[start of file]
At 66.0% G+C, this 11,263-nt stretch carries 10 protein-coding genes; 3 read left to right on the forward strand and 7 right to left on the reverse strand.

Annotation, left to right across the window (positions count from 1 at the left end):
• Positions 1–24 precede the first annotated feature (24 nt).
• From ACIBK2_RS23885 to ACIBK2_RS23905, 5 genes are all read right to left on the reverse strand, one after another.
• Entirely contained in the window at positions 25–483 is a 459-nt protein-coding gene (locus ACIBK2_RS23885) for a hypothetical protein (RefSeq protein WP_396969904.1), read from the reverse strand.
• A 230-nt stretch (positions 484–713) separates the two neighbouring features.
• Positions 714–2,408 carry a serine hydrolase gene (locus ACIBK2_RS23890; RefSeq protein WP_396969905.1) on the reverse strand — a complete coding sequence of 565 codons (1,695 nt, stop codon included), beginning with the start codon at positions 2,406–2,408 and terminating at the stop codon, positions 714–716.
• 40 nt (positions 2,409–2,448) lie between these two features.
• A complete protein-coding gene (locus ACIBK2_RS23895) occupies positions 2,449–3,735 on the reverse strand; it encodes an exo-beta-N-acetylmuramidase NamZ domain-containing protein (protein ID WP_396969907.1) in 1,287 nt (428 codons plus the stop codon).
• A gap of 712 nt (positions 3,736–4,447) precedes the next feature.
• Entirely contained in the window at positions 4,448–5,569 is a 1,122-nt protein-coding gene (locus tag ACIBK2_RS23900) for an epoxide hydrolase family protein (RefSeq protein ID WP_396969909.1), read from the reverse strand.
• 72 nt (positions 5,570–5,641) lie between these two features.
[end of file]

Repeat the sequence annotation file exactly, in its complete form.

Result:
At 66.0% G+C, this 11,263-nt stretch carries 10 protein-coding genes; 3 read left to right on the forward strand and 7 right to left on the reverse strand.

Annotation, left to right across the window (positions count from 1 at the left end):
• Positions 1–24 precede the first annotated feature (24 nt).
• From ACIBK2_RS23885 to ACIBK2_RS23905, 5 genes are all read right to left on the reverse strand, one after another.
• Entirely contained in the window at positions 25–483 is a 459-nt protein-coding gene (locus ACIBK2_RS23885) for a hypothetical protein (RefSeq protein WP_396969904.1), read from the reverse strand.
• A 230-nt stretch (positions 484–713) separates the two neighbouring features.
• Positions 714–2,408 carry a serine hydrolase gene (locus ACIBK2_RS23890; RefSeq protein WP_396969905.1) on the reverse strand — a complete coding sequence of 565 codons (1,695 nt, stop codon included), beginning with the start codon at positions 2,406–2,408 and terminating at the stop codon, positions 714–716.
• 40 nt (positions 2,409–2,448) lie between these two features.
• A complete protein-coding gene (locus ACIBK2_RS23895) occupies positions 2,449–3,735 on the reverse strand; it encodes an exo-beta-N-acetylmuramidase NamZ domain-containing protein (protein ID WP_396969907.1) in 1,287 nt (428 codons plus the stop codon).
• A gap of 712 nt (positions 3,736–4,447) precedes the next feature.
• Entirely contained in the window at positions 4,448–5,569 is a 1,122-nt protein-coding gene (locus tag ACIBK2_RS23900) for an epoxide hydrolase family protein (RefSeq protein ID WP_396969909.1), read from the reverse strand.
• 72 nt (positions 5,570–5,641) lie between these two features.